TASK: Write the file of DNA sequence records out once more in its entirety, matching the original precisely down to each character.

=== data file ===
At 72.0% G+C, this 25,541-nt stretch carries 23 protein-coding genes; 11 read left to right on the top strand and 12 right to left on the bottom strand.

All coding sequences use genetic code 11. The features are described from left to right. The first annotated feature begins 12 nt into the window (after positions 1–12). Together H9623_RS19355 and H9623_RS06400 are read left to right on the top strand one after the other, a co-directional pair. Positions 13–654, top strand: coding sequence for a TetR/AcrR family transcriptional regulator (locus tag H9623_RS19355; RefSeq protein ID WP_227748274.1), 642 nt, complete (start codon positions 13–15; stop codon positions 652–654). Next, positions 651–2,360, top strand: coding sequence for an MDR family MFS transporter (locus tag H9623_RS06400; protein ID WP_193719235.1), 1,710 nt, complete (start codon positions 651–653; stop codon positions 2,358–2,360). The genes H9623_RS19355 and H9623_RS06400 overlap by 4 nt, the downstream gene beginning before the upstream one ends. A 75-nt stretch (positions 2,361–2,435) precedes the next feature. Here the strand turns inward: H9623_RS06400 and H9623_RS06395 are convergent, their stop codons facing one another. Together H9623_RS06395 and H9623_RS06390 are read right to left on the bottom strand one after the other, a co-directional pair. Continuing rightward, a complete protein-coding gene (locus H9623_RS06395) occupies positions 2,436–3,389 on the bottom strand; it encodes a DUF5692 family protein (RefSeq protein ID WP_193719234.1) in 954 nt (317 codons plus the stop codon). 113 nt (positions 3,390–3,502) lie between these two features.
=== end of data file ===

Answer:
At 72.0% G+C, this 25,541-nt stretch carries 23 protein-coding genes; 11 read left to right on the top strand and 12 right to left on the bottom strand.

All coding sequences use genetic code 11. The features are described from left to right. The first annotated feature begins 12 nt into the window (after positions 1–12). Together H9623_RS19355 and H9623_RS06400 are read left to right on the top strand one after the other, a co-directional pair. Positions 13–654, top strand: coding sequence for a TetR/AcrR family transcriptional regulator (locus tag H9623_RS19355; RefSeq protein ID WP_227748274.1), 642 nt, complete (start codon positions 13–15; stop codon positions 652–654). Next, positions 651–2,360, top strand: coding sequence for an MDR family MFS transporter (locus tag H9623_RS06400; protein ID WP_193719235.1), 1,710 nt, complete (start codon positions 651–653; stop codon positions 2,358–2,360). The genes H9623_RS19355 and H9623_RS06400 overlap by 4 nt, the downstream gene beginning before the upstream one ends. A 75-nt stretch (positions 2,361–2,435) precedes the next feature. Here the strand turns inward: H9623_RS06400 and H9623_RS06395 are convergent, their stop codons facing one another. Together H9623_RS06395 and H9623_RS06390 are read right to left on the bottom strand one after the other, a co-directional pair. Continuing rightward, a complete protein-coding gene (locus H9623_RS06395) occupies positions 2,436–3,389 on the bottom strand; it encodes a DUF5692 family protein (RefSeq protein ID WP_193719234.1) in 954 nt (317 codons plus the stop codon). 113 nt (positions 3,390–3,502) lie between these two features.